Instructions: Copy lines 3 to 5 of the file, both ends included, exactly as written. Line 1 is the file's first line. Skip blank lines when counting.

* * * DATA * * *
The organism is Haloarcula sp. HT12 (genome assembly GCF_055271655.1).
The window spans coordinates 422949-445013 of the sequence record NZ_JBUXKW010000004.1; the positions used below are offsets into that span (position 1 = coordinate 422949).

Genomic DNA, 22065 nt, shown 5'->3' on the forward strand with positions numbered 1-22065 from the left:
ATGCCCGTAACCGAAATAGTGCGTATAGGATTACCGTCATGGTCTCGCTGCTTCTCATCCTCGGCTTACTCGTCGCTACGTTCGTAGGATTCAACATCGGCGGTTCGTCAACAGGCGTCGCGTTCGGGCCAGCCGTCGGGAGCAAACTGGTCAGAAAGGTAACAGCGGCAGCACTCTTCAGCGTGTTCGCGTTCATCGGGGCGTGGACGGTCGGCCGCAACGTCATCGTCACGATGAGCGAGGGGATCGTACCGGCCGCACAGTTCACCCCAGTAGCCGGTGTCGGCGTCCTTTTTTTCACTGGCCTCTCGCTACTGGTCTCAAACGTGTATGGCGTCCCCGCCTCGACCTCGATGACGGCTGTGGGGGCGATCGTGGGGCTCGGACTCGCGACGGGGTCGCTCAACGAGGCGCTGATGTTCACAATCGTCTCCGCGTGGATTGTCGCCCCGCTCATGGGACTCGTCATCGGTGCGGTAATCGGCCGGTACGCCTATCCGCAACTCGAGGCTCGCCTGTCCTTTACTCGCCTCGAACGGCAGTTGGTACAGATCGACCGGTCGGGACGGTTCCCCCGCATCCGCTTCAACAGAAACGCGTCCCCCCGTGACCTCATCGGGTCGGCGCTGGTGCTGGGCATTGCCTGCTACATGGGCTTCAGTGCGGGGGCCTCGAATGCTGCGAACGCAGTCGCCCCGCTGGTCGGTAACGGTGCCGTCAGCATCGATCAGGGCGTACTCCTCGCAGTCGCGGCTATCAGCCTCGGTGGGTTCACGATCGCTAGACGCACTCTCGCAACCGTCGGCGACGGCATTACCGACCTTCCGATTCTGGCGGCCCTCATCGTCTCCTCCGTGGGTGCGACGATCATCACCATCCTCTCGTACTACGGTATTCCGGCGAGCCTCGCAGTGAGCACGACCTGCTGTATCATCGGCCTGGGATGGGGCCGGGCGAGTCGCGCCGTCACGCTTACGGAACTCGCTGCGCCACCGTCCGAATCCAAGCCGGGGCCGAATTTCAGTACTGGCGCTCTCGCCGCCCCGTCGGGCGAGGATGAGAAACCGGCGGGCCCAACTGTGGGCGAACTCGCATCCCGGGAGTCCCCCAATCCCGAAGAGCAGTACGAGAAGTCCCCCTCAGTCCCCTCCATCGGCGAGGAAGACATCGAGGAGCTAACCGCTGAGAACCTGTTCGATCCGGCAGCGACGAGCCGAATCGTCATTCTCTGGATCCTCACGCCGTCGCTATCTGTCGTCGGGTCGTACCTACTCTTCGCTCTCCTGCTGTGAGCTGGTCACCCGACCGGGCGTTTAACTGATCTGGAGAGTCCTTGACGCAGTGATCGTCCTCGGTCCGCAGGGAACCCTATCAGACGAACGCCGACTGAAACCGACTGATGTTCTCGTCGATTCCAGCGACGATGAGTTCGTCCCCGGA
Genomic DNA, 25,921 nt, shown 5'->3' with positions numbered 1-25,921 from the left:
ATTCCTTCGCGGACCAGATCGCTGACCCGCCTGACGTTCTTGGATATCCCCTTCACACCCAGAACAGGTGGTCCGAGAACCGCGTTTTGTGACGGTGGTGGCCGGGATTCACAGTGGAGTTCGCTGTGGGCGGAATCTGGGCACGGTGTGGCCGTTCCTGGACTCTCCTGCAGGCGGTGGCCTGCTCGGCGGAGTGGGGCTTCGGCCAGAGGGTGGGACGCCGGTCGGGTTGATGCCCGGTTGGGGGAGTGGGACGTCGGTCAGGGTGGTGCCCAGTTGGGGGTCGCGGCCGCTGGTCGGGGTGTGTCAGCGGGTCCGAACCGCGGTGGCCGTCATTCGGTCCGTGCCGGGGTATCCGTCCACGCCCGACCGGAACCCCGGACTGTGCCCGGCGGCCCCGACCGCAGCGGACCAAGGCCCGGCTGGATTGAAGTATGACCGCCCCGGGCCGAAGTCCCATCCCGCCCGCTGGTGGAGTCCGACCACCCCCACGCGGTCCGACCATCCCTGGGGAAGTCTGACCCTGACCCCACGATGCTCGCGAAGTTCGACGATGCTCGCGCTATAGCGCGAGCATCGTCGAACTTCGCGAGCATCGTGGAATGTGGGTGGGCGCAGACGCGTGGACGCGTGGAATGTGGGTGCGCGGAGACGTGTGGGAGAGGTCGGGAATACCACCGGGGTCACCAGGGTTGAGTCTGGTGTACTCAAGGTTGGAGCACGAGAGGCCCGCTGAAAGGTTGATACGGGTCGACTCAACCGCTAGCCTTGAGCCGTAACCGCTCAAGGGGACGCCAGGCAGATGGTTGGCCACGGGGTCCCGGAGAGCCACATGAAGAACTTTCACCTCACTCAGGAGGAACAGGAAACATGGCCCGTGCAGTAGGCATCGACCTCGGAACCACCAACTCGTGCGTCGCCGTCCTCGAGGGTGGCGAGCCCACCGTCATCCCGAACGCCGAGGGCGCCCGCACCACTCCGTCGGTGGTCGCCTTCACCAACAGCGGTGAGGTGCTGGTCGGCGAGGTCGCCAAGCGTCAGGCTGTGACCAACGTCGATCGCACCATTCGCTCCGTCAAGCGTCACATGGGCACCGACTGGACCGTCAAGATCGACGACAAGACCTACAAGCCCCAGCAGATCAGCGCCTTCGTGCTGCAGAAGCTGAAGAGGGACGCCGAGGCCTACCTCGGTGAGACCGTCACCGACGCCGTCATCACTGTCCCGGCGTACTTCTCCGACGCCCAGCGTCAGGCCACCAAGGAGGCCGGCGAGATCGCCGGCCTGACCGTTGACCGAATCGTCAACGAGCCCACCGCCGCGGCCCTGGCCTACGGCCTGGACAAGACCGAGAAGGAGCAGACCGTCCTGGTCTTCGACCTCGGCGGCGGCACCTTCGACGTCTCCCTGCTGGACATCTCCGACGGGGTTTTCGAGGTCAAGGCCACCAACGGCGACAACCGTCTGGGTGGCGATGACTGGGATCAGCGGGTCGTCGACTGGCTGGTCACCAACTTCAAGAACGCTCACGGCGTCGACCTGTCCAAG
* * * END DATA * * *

Genomic DNA, 22065 nt, shown 5'->3' on the forward strand with positions numbered 1-22065 from the left:
ATGCCCGTAACCGAAATAGTGCGTATAGGATTACCGTCATGGTCTCGCTGCTTCTCATCCTCGGCTTACTCGTCGCTACGTTCGTAGGATTCAACATCGGCGGTTCGTCAACAGGCGTCGCGTTCGGGCCAGCCGTCGGGAGCAAACTGGTCAGAAAGGTAACAGCGGCAGCACTCTTCAGCGTGTTCGCGTTCATCGGGGCGTGGACGGTCGGCCGCAACGTCATCGTCACGATGAGCGAGGGGATCGTACCGGCCGCACAGTTCACCCCAGTAGCCGGTGTCGGCGTCCTTTTTTTCACTGGCCTCTCGCTACTGGTCTCAAACGTGTATGGCGTCCCCGCCTCGACCTCGATGACGGCTGTGGGGGCGATCGTGGGGCTCGGACTCGCGACGGGGTCGCTCAACGAGGCGCTGATGTTCACAATCGTCTCCGCGTGGATTGTCGCCCCGCTCATGGGACTCGTCATCGGTGCGGTAATCGGCCGGTACGCCTATCCGCAACTCGAGGCTCGCCTGTCCTTTACTCGCCTCGAACGGCAGTTGGTACAGATCGACCGGTCGGGACGGTTCCCCCGCATCCGCTTCAACAGAAACGCGTCCCCCCGTGACCTCATCGGGTCGGCGCTGGTGCTGGGCATTGCCTGCTACATGGGCTTCAGTGCGGGGGCCTCGAATGCTGCGAACGCAGTCGCCCCGCTGGTCGGTAACGGTGCCGTCAGCATCGATCAGGGCGTACTCCTCGCAGTCGCGGCTATCAGCCTCGGTGGGTTCACGATCGCTAGACGCACTCTCGCAACCGTCGGCGACGGCATTACCGACCTTCCGATTCTGGCGGCCCTCATCGTCTCCTCCGTGGGTGCGACGATCATCACCATCCTCTCGTACTACGGTATTCCGGCGAGCCTCGCAGTGAGCACGACCTGCTGTATCATCGGCCTGGGATGGGGCCGGGCGAGTCGCGCCGTCACGCTTACGGAACTCGCTGCGCCACCGTCCGAATCCAAGCCGGGGCCGAATTTCAGTACTGGCGCTCTCGCCGCCCCGTCGGGCGAGGATGAGAAACCGGCGGGCCCAACTGTGGGCGAACTCGCATCCCGGGAGTCCCCCAATCCCGAAGAGCAGTACGAGAAGTCCCCCTCAGTCCCCTCCATCGGCGAGGAAGACATCGAGGAGCTAACCGCTGAGAACCTGTTCGATCCGGCAGCGACGAGCCGAATCGTCATTCTCTGGATCCTCACGCCGTCGCTATCTGTCGTCGGGTCGTACCTACTCTTCGCTCTCCTGCTGTGAGCTGGTCACCCGACCGGGCGTTTAACTGATCTGGAGAGTCCTTGACGCAGTGATCGTCCTCGGTCCGCAGGGAACCCTATCAGACGAACGCCGACTGAAACCGACTGATGTTCTCGTCGATTCCAGCGACGATGAGTTCGTCCCCGGA
Genomic DNA, 25,921 nt, shown 5'->3' with positions numbered 1-25,921 from the left: